If anyone was in any doubt that it makes sense to record Twitter streams from your company, organisation or senior staff, then the word <em>Twibel</em> should act as a wake-up call.
<em>Twibel</em> is the latest buzzword for litigation involving defamation on Twitter. The fact that a word has been coined is enough to suggest its a fast-growing phenomenon that deserves to be taken seriously. Several high profile cases have emerged over the past few years, including a <a href="http://www.huffingtonpost.com/2014/01/25/courtney-love-wins-defamation-twitter_n_4666346.html">case</a> that involved Courtney Love and a former attorney, a <a href="http://www.telegraph.co.uk/news/worldnews/australiaandthepacific/australia/10677309/Student-ordered-to-pay-100000-over-Twitter-defamation-of-teacher.html">case</a> involving a teacher in Australia and a former student and <a href="http://wallblog.co.uk/2012/07/06/yodel-threatened-twitter-with-legal-action-to-silence-online-critics/">one</a> where a delivery company in the UK sued Twitter itself for the comments made by some of its customers via the company's service.
Of course in law, a defamatory statement is a false statement of fact, so much of the ranting and raving carried on via Twitter does not actually constitute defamation. It's just someone's opinion, even if that opinion could be considered offensive or upsetting. The case of <a href="http://scholar.google.com/scholar_case?case=10622417514945762324&hl=en&as_sdt=2&as_vis=1&oi=scholarr">Stepien v Franklin</a> should remind us of that. But this should not detract from the fact that more cases involving Twitter are ending up in court and Twitter itself is now considered to be just another medium, just like newspaper, television or advertising.
The very fact that Tweets are so easy to make should give rise to concern. We're all human, we all make mistakes, we all get angry and we all get tired, but Tweets persist in various forms and an inappropriate comment on Twitter can cause significant damage. Most companies will vet Tweets to a certain extent before they go out, but it still makes sense to record Twitter streams and from more than just a legal and compliance perspective. Many organisations are using Twitter for customer service, sales promotions and marketing. Without the ability to archive or record Twitter, it's difficult to analyse what worked and what didn't. Hindsight is hard to employ when you don't know what you said and when.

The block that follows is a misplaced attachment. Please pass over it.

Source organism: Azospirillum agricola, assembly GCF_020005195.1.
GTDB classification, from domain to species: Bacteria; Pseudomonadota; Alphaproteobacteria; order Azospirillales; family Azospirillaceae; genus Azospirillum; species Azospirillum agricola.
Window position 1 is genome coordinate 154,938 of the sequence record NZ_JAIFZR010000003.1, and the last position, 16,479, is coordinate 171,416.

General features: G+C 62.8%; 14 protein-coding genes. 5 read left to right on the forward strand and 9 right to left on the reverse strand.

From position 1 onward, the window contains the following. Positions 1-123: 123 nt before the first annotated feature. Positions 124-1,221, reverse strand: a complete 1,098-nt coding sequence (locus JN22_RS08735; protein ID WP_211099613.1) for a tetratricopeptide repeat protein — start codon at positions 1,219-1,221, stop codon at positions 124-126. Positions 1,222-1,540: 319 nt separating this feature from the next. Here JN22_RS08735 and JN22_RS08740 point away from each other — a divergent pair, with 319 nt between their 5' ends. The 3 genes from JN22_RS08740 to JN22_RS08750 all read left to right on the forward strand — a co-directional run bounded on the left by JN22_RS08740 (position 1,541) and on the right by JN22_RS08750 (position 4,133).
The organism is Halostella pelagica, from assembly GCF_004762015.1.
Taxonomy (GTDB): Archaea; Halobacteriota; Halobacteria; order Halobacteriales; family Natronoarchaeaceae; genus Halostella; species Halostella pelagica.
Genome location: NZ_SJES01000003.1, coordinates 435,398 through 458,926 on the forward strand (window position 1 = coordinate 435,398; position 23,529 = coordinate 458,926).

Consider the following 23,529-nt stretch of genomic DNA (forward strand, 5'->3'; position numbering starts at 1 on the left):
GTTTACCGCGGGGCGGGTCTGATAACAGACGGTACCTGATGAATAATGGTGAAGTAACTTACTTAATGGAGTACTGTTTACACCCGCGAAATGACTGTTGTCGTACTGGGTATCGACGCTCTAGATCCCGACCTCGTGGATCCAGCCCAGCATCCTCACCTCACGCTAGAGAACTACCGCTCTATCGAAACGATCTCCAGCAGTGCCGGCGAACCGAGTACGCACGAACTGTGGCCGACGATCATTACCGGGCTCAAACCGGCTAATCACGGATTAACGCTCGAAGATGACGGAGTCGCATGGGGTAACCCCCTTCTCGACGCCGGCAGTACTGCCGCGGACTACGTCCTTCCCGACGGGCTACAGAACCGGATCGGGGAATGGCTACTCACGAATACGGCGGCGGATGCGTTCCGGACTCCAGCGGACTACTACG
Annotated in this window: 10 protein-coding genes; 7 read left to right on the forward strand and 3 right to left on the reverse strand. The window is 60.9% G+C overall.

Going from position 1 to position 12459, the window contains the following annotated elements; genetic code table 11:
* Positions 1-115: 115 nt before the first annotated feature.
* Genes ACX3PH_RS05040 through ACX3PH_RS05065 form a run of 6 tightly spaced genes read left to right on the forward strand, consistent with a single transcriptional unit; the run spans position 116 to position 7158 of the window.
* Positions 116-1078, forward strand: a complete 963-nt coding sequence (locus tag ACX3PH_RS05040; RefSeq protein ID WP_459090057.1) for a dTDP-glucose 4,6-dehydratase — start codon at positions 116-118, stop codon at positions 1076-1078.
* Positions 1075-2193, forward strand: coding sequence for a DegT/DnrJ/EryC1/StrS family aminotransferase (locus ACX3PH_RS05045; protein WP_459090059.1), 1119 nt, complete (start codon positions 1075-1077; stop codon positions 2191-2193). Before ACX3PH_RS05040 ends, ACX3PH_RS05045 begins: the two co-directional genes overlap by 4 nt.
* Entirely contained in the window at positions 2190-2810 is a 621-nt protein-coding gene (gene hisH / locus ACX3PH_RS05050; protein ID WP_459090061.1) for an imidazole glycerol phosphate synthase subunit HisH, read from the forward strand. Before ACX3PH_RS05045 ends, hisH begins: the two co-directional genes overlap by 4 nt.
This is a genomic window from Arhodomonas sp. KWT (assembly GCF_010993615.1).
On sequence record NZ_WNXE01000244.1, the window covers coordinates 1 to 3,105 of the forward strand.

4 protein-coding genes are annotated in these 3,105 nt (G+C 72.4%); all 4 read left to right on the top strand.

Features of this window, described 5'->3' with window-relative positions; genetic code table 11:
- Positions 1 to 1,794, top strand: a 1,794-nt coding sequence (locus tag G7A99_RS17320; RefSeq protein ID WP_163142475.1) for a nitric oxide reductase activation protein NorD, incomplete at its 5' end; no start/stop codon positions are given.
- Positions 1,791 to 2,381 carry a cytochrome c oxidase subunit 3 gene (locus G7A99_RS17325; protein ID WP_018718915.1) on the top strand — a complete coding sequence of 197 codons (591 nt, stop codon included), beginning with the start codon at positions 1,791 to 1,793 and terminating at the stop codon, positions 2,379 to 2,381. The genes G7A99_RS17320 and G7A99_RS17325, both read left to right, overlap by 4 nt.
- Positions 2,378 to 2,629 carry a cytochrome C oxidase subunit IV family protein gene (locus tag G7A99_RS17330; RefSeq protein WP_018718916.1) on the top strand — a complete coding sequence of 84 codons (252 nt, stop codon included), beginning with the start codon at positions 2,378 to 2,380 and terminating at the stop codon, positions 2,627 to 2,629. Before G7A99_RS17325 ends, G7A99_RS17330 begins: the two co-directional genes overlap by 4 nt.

Away from the high profile world of celebrity Twibel, Twitter has become such an important medium for business communication that we expect to see more cases that involve misleading, offensive or inaccurate tweets. Tweets can spread quickly via the re-tweet or links; it's part of the attraction of Twitter. This works well when you're trying to promote a product or service or spread the good news, but as the cellphone provider Vodafone found out, <a href="http://www.theguardian.com/technology/2010/feb/05/vodafone-twitter-obscene-tweet">bad news</a> travels just as quickly.
The fact is that communication via Twitter should be treated in exactly the same way as every other piece of communication to customers, employees and the broader public: as a business record. Failing to record what has been said is a risk that invites damage to an organisations reputation and finances. If you’re in marketing, customer service or are legal counsel looking to record Twitter streams or archive the tweets of senior members of the organisation, get in contact with us at <a href="http://www.hanzoarchives.com/contact-us/">Hanzo</a> Archives. We've been working with a number of organisations to safeguard organisations from a legal and compliance perspective.